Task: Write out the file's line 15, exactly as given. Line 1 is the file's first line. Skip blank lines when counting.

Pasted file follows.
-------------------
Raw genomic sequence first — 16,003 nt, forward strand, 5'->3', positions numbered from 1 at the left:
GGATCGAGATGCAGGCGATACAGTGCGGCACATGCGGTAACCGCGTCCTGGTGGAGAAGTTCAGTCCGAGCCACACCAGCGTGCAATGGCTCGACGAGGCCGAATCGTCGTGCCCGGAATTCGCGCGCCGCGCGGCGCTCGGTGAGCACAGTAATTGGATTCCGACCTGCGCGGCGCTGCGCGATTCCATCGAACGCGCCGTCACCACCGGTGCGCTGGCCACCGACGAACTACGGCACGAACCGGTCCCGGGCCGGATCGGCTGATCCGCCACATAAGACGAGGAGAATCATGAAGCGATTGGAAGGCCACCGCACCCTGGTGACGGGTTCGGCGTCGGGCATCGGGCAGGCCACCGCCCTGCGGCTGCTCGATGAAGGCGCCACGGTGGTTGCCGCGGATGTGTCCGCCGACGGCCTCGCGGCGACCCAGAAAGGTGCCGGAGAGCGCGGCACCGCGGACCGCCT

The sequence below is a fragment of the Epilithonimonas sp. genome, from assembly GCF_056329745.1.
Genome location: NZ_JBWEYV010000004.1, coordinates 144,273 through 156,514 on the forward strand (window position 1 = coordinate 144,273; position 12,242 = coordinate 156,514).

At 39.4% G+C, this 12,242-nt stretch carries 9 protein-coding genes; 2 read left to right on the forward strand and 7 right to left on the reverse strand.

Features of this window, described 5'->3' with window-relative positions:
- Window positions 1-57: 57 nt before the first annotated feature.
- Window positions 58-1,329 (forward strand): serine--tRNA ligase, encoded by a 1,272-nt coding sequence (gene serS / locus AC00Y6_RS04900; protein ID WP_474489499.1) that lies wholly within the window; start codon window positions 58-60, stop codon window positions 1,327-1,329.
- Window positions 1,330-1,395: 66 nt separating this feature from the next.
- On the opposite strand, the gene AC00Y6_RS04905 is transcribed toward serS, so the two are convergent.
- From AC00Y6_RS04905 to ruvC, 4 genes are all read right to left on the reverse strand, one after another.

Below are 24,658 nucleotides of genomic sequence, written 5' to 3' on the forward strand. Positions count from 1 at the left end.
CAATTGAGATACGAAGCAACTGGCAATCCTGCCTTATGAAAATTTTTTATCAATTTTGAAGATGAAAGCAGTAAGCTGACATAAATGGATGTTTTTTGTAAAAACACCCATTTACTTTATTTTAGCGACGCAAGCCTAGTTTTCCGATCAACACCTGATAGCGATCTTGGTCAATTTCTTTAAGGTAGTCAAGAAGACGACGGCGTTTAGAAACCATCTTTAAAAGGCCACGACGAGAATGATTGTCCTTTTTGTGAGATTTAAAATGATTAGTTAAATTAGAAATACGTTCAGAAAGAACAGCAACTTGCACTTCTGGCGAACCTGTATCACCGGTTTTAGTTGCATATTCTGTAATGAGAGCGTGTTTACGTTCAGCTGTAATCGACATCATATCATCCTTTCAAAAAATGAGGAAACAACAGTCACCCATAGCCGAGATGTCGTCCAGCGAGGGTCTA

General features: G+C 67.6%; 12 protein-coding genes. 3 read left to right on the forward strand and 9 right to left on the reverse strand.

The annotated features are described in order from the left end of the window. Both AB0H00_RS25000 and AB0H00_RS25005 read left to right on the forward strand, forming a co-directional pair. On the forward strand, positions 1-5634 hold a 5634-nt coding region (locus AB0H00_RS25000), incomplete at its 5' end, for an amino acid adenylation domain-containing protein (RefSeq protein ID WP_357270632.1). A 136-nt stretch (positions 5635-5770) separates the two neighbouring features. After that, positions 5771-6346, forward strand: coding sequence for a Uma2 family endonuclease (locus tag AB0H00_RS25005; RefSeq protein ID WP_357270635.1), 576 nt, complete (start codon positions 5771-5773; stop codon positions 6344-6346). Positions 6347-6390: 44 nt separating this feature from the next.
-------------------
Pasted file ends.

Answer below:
The annotated features are described in order from the left end of the window. Both AB0H00_RS25000 and AB0H00_RS25005 read left to right on the forward strand, forming a co-directional pair. On the forward strand, positions 1-5634 hold a 5634-nt coding region (locus AB0H00_RS25000), incomplete at its 5' end, for an amino acid adenylation domain-containing protein (RefSeq protein ID WP_357270632.1). A 136-nt stretch (positions 5635-5770) separates the two neighbouring features. After that, positions 5771-6346, forward strand: coding sequence for a Uma2 family endonuclease (locus tag AB0H00_RS25005; RefSeq protein ID WP_357270635.1), 576 nt, complete (start codon positions 5771-5773; stop codon positions 6344-6346). Positions 6347-6390: 44 nt separating this feature from the next.